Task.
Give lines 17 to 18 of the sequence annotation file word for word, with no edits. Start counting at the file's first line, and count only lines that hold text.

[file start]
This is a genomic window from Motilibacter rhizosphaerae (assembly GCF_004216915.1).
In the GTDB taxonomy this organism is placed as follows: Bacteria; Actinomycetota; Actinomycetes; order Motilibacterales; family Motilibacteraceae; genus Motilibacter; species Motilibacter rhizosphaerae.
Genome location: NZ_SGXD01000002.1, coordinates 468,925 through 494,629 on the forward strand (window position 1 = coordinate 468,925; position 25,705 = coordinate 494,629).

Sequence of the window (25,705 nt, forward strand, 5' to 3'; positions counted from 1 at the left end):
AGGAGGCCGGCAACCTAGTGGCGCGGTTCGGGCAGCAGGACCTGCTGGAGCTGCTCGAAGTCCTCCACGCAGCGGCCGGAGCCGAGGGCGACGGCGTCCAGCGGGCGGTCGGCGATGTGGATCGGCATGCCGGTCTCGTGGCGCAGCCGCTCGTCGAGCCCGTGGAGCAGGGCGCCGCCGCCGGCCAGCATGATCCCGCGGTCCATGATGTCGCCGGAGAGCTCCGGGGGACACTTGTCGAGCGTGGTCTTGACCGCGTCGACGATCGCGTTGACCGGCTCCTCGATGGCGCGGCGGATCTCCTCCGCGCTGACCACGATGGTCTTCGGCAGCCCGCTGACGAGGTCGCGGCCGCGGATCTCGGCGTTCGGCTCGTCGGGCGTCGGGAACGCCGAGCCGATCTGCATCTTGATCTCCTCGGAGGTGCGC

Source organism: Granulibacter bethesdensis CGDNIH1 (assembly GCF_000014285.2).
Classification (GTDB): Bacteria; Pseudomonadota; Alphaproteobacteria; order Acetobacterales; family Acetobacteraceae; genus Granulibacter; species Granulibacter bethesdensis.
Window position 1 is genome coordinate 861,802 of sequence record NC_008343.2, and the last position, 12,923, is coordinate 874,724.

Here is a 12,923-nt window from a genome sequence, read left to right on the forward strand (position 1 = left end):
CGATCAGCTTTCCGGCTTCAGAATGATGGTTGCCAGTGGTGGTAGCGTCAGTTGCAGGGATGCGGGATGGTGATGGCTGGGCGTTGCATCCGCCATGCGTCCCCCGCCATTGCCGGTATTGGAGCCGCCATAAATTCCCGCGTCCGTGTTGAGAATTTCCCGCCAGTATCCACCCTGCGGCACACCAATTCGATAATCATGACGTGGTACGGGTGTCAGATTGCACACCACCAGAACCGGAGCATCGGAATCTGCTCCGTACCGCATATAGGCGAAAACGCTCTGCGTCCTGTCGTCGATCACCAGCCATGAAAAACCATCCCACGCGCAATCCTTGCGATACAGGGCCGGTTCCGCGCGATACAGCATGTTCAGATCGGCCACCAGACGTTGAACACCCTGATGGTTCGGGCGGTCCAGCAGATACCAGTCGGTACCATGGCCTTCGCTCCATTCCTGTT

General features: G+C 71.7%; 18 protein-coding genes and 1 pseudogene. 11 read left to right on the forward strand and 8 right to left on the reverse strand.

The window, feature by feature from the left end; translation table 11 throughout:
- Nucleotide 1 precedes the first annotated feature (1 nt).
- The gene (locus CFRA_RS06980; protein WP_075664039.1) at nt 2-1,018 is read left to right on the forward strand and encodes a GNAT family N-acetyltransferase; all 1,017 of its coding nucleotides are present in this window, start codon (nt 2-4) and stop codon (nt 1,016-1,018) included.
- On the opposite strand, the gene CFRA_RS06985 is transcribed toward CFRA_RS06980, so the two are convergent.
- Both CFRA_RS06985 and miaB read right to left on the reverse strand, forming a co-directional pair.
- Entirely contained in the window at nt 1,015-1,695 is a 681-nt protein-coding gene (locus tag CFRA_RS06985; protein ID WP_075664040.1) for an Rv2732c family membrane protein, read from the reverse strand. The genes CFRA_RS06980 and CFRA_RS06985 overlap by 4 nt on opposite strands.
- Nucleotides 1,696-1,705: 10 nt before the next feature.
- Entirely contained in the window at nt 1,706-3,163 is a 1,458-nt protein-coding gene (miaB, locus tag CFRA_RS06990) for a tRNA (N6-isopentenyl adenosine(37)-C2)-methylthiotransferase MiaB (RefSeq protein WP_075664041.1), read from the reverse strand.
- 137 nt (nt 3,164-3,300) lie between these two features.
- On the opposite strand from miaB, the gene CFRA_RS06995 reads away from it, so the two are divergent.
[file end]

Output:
- Entirely contained in the window at nt 1,015-1,695 is a 681-nt protein-coding gene (locus tag CFRA_RS06985; protein ID WP_075664040.1) for an Rv2732c family membrane protein, read from the reverse strand. The genes CFRA_RS06980 and CFRA_RS06985 overlap by 4 nt on opposite strands.
- Nucleotides 1,696-1,705: 10 nt before the next feature.